Real world evidence has the potential to support aspects of drug development and commercialization. It can expedite the generation of hypotheses, enable identification of sub-populations with higher risk-benefit ratios to target development efforts, support more efficient and targeted patient recruitment, reduce the burden of data collection and reporting, and lead to earlier conclusions about effectiveness and faster decisions about value and reimbursement. Real world evidence makes possible a new paradigm for closely monitoring the safety and efficacy of drugs prior to and after their approval. This close-monitoring during clinical trials, post-approval commitment phase, or after approval of a subset of patients (through a combination of personal monitoring devices, smartphone apps, phone calls and virtual visits) are likely to benefit patients, researchers and regulators. It is anticipated that the US FDA, European Medicines Agency (EMA) and other regulatory authorities are likely to increase the utilization of real world evidence in influencing the regulatory decisions associated with the safety and efficacy of medical products.
Real World Data Sources
Potential Applications of Real World Evidence
Real world evidence has enormous potential to contribute towards healthcare decision-making, in terms of pre-approval and post-approval guidelines. It can significantly decrease the time and cost of drug development, and can aid in the early stage research in order to discover new innovative treatments. Further, it eliminates the necessity of recruiting clinical subjects to analyze the safety factors of a treatment. If the data generated through real world evidence is of sufficiently high quality, then it can certainly influence the clinical decision-making processes of the regulatory authorities.
Growth Drivers and Challenges
Over the years, industry stakeholders are increasingly utilizing real world evidence in order to reduce costs and optimize operations of their product lifecycle. The numerous potential applications of real world evidence in establishing patient safety standards, ensuring effectiveness of a product and treatment paths, productive market assessment and the disease patterns have further augmented its necessity. Although real world studies have numerous opportunities in the healthcare sector, there are several associated challenges, which act as road blocks to their future growth. The major road block for optimum utilization of real world data is the availability of data in complex or scattered form that has to be structured in order to derive meaningful insights from it.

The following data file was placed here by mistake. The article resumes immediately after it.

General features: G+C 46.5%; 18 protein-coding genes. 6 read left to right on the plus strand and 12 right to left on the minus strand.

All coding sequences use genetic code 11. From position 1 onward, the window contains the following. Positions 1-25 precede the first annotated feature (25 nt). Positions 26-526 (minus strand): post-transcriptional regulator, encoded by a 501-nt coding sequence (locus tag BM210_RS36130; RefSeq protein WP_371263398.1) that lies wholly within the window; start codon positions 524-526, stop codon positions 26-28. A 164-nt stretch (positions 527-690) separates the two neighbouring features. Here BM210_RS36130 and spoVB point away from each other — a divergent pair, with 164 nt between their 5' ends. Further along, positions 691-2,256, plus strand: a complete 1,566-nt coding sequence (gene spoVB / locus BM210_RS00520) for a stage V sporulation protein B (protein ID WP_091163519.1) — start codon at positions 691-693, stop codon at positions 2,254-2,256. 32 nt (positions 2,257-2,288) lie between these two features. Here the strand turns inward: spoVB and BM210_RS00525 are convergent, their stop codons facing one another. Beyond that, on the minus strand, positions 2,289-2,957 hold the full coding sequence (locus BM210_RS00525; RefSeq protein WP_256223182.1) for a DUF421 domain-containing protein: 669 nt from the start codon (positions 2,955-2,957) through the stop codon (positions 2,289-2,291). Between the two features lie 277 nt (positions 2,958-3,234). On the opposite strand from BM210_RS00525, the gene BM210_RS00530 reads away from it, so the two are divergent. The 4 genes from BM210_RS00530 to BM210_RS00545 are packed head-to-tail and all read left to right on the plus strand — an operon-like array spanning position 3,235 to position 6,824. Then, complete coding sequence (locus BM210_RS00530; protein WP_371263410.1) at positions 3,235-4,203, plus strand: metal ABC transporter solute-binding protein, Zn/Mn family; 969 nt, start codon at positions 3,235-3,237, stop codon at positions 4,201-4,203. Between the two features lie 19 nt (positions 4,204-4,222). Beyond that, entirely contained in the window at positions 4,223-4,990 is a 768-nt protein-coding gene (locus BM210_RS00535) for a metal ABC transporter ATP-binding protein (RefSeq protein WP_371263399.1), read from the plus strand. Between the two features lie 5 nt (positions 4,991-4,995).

Due to regulatory opportunities and payer demands, the interest in real world evidence in the pharmaceutical industry is continuously increasing. The ongoing advances in compute power and data analytics are allowing stakeholders to gain accurate and reliable insights from EHR data in unique ways. These successful efforts are leading to specific advantages for a given therapy in patient sub-groups.
Check out our new Reports Here-
You may also be interested in the following titles:
- STING Pathway Targeting Therapeutics and Technologies
- Point-of-Care Diagnostics Market for Infectious Diseases by Indication
- Single-cell Sequencing Services and Technologies Market, 2020-2030
The post REAL-WORLD EVIDENCE: THE GAME CHANGER IN DRUG DEVELOPMENT appeared first on Blog.
- NVIDIA reports that it is building the “Cambridge-1” supercomputer, which will be an NVIDIA DGX SuperPOD system capable of delivering 400+ petaflops of AI performance and 8 petaflops of Linpack performance and 1s expected to come online by the end of 2020
- GSK and AstraZeneca will be the first company to harness Cambridge-1 for research. Additionally, Guy’s and St Thomas’ NHS Foundation Trust, King’s College London, and Oxford Nanopore Technologies also plan to take advantage of the system
- Cambridge-1 will be the first NVIDIA supercomputer designed and built for external research access and will provide researchers and academics the ability to tackle challenging AI training, inference, and data science workloads at scale. NVIDIA will invest ~ $51.7M in Cambridge-1
Click here to read full press release/ article | Ref: NVIDIA | Image: Medsmart App
The post GSK and AstraZeneca Plan to Deploy NVIDIA’s Supercomputer for Drug Development first appeared on PharmaShots.